TECA is designed to deliver the highest available performance on platforms ranging from Cray supercomputers to laptops. The installation procedure depends on the platform and desired use.

On a Cray Supercomputer


CASCADE team members who need to run the command line applications on NERSC Cori can use the m1517 group installs instead of manually installing TECA. See m1517 CASCADE installs for more information.

When installing TECA on a supercomputer one of the best options is the superbuild, a piece of CMake code that downloads and builds TECA and its many dependencies. The superbuild is located in a git repository here TECA_superbuild.

Installing TECA on the Cray requires pointing the superbuild to Cray’s MPI and is sensitive to the modules loaded at compile time. You want a clean environment with only GNU compilers and CMake modules loaded. The superbuild will take care of compiling and installing TECA and its dependencies. As occasionally occurs, something may go awry. If that happens it is best to start over from scratch by rm -rf * the contents of both build and install directories. This is because of CMake’s caching mechanism which will remember bad values and also because the superbuild makes use of what’s already been installed as it progresses and if you don’t clean it out you may end up referring to a broken library.


A quick overview of installing the latest stable version of TECA from the master branch is:

  1. module swap PrgEnv-intel PrgEnv-gnu

  2. module load cmake

  3. git clone

  4. cd TECA_superbuild

  5. git checkout master

  6. mkdir build && cd build

  7. run ..

When using the resulting TECA install you’ll need to load the teca modulefile installed by the superbuild find this file in the modulefiles directory.


Over time both TECA and its dependencies evolve such that the compatible versions of dependencies and build options change. This is handled by tagging releases in both TECA and the TECA_superbuild. Each such stable release of TECA is paired with a corresponding release of the TECA_superbuild. The superbuild must be explicitly checked out to the same TECA release one is compiling. Be sure to call git checkout X in the superbuild clone where X is either master, develop, or a release number found at the releases page of the TECA github repo.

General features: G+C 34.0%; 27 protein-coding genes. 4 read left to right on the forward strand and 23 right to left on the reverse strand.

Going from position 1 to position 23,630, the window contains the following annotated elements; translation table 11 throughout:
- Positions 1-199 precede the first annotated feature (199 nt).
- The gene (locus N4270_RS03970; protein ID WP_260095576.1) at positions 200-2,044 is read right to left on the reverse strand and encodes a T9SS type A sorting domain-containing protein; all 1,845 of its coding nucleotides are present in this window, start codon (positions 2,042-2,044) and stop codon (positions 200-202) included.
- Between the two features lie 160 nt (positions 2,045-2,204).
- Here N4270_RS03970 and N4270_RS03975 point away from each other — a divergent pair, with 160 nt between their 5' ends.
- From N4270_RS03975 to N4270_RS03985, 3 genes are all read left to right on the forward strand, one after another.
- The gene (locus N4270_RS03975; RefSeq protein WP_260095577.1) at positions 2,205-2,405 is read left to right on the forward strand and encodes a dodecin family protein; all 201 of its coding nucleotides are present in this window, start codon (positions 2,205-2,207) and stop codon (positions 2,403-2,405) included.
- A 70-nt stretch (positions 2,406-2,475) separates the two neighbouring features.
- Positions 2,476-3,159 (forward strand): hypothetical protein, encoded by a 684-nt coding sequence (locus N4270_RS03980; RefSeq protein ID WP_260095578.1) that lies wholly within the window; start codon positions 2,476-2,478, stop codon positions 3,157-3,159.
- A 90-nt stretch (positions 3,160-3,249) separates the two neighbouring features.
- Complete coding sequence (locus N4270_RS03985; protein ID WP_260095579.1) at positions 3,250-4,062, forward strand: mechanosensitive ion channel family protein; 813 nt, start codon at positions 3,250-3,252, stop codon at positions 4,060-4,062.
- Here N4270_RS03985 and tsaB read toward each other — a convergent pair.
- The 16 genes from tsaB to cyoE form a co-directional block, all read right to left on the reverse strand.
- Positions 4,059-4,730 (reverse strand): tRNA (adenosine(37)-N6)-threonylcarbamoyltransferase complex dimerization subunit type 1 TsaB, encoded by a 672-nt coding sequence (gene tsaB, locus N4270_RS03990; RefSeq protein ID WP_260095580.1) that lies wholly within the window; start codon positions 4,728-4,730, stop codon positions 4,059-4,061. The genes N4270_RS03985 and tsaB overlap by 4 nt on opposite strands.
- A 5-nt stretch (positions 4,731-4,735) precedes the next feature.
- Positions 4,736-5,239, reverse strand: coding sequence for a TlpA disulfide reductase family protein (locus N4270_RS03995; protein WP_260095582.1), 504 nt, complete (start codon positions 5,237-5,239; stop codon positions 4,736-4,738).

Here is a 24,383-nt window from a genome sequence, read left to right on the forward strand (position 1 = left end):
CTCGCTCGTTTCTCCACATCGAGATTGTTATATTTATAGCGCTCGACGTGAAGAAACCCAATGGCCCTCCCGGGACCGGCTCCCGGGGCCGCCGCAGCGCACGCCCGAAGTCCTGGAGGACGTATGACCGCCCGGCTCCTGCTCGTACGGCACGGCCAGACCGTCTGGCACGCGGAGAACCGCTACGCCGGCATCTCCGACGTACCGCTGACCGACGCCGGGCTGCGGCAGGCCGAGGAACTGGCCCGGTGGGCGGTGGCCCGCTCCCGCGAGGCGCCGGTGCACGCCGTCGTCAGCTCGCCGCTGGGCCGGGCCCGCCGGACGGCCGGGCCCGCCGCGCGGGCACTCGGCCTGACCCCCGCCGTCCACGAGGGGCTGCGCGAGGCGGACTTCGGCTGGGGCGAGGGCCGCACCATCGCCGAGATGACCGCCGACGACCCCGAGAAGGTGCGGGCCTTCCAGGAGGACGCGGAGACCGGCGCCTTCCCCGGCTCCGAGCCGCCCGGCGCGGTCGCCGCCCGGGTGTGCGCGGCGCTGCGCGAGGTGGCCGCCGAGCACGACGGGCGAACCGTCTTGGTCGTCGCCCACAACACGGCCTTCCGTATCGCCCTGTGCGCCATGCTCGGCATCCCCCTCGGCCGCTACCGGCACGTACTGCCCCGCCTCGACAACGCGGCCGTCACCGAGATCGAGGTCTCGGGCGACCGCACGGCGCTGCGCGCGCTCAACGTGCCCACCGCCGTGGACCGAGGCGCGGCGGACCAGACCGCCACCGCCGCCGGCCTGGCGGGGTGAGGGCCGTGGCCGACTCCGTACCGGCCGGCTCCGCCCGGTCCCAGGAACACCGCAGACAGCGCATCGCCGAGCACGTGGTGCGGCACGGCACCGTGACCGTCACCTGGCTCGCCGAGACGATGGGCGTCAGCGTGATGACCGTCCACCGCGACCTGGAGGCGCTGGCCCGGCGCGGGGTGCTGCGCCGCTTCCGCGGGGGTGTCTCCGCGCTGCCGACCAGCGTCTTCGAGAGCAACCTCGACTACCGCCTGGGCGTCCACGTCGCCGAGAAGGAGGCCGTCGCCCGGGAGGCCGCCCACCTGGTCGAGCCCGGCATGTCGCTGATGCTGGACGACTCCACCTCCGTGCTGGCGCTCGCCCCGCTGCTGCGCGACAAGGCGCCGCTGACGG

Here we show how to install from the master branch which has the latest stable version of the code. One may also wish to install from the develop branch which gets one the most up to date experimental codes. No matter which branch or release is selected the process is similar, one will modify the examples by replacing master with develop or the desired release number.

Selecting the file system

Supercomputers often come with a number of file systems attached. The choice of which file system to install the software on can impact the performance of large scale runs as many processes simultaneously will load code from library files stored on disk. Often home directories are located on a low performance networked file system not designed for use at large parallel concurrencies making the home folder a poor choice for an install. Typically there is also a high throughput parallel file system, such as Lustre, available that is designed for massive concurrent access. Parallel file systems will deliver the best performance and can be a good choice for installs. Consult your HPC center’s documentation before deciding on a file system for the install. For more information on the file systems available at NERSC see File Systems.